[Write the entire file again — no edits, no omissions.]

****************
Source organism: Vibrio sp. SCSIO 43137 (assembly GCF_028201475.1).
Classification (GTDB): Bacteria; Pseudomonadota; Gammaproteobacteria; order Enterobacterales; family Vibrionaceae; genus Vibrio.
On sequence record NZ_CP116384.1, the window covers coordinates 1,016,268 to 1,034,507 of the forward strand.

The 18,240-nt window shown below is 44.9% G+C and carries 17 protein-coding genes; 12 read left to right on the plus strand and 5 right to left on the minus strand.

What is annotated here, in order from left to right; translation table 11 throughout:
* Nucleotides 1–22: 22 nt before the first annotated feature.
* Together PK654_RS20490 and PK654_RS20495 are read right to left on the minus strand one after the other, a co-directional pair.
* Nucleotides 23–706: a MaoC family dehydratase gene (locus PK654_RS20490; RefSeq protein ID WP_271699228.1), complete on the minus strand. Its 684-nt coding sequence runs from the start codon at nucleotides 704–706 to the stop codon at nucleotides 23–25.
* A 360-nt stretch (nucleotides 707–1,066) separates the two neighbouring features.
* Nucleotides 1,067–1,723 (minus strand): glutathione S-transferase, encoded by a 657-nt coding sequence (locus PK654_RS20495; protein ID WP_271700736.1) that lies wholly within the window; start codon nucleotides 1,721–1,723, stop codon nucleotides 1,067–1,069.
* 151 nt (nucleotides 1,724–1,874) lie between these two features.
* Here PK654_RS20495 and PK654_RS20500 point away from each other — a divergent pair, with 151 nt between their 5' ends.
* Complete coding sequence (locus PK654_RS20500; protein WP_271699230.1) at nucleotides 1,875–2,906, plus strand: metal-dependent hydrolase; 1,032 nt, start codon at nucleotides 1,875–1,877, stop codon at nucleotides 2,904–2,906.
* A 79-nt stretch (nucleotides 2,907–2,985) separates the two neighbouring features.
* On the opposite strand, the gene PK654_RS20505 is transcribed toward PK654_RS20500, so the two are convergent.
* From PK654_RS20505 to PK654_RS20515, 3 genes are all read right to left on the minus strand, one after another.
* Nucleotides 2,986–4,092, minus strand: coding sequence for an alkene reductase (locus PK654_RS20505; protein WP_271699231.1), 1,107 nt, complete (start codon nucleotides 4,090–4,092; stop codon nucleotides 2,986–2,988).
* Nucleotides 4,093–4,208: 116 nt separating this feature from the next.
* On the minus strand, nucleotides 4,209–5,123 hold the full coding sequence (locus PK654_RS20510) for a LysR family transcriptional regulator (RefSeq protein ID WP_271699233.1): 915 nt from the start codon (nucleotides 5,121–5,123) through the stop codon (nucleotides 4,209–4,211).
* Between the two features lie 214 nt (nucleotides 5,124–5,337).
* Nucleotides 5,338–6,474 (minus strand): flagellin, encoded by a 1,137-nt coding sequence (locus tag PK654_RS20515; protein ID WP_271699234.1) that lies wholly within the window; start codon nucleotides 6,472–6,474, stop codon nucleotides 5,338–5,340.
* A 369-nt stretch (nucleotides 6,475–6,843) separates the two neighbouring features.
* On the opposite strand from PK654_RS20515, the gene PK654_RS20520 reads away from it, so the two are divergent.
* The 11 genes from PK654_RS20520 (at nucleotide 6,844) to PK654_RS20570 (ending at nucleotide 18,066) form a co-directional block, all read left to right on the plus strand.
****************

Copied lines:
Source organism: Vibrio sp. SCSIO 43137 (assembly GCF_028201475.1).
Classification (GTDB): Bacteria; Pseudomonadota; Gammaproteobacteria; order Enterobacterales; family Vibrionaceae; genus Vibrio.
On sequence record NZ_CP116384.1, the window covers coordinates 1,016,268 to 1,034,507 of the forward strand.

The 18,240-nt window shown below is 44.9% G+C and carries 17 protein-coding genes; 12 read left to right on the plus strand and 5 right to left on the minus strand.

What is annotated here, in order from left to right; translation table 11 throughout:
* Nucleotides 1–22: 22 nt before the first annotated feature.
* Together PK654_RS20490 and PK654_RS20495 are read right to left on the minus strand one after the other, a co-directional pair.
* Nucleotides 23–706: a MaoC family dehydratase gene (locus PK654_RS20490; RefSeq protein ID WP_271699228.1), complete on the minus strand. Its 684-nt coding sequence runs from the start codon at nucleotides 704–706 to the stop codon at nucleotides 23–25.
* A 360-nt stretch (nucleotides 707–1,066) separates the two neighbouring features.
* Nucleotides 1,067–1,723 (minus strand): glutathione S-transferase, encoded by a 657-nt coding sequence (locus PK654_RS20495; protein ID WP_271700736.1) that lies wholly within the window; start codon nucleotides 1,721–1,723, stop codon nucleotides 1,067–1,069.
* 151 nt (nucleotides 1,724–1,874) lie between these two features.
* Here PK654_RS20495 and PK654_RS20500 point away from each other — a divergent pair, with 151 nt between their 5' ends.
* Complete coding sequence (locus PK654_RS20500; protein WP_271699230.1) at nucleotides 1,875–2,906, plus strand: metal-dependent hydrolase; 1,032 nt, start codon at nucleotides 1,875–1,877, stop codon at nucleotides 2,904–2,906.
* A 79-nt stretch (nucleotides 2,907–2,985) separates the two neighbouring features.
* On the opposite strand, the gene PK654_RS20505 is transcribed toward PK654_RS20500, so the two are convergent.
* From PK654_RS20505 to PK654_RS20515, 3 genes are all read right to left on the minus strand, one after another.
* Nucleotides 2,986–4,092, minus strand: coding sequence for an alkene reductase (locus PK654_RS20505; protein WP_271699231.1), 1,107 nt, complete (start codon nucleotides 4,090–4,092; stop codon nucleotides 2,986–2,988).
* Nucleotides 4,093–4,208: 116 nt separating this feature from the next.
* On the minus strand, nucleotides 4,209–5,123 hold the full coding sequence (locus PK654_RS20510) for a LysR family transcriptional regulator (RefSeq protein ID WP_271699233.1): 915 nt from the start codon (nucleotides 5,121–5,123) through the stop codon (nucleotides 4,209–4,211).
* Between the two features lie 214 nt (nucleotides 5,124–5,337).
* Nucleotides 5,338–6,474 (minus strand): flagellin, encoded by a 1,137-nt coding sequence (locus tag PK654_RS20515; protein ID WP_271699234.1) that lies wholly within the window; start codon nucleotides 6,472–6,474, stop codon nucleotides 5,338–5,340.
* A 369-nt stretch (nucleotides 6,475–6,843) separates the two neighbouring features.
* On the opposite strand from PK654_RS20515, the gene PK654_RS20520 reads away from it, so the two are divergent.
* The 11 genes from PK654_RS20520 (at nucleotide 6,844) to PK654_RS20570 (ending at nucleotide 18,066) form a co-directional block, all read left to right on the plus strand.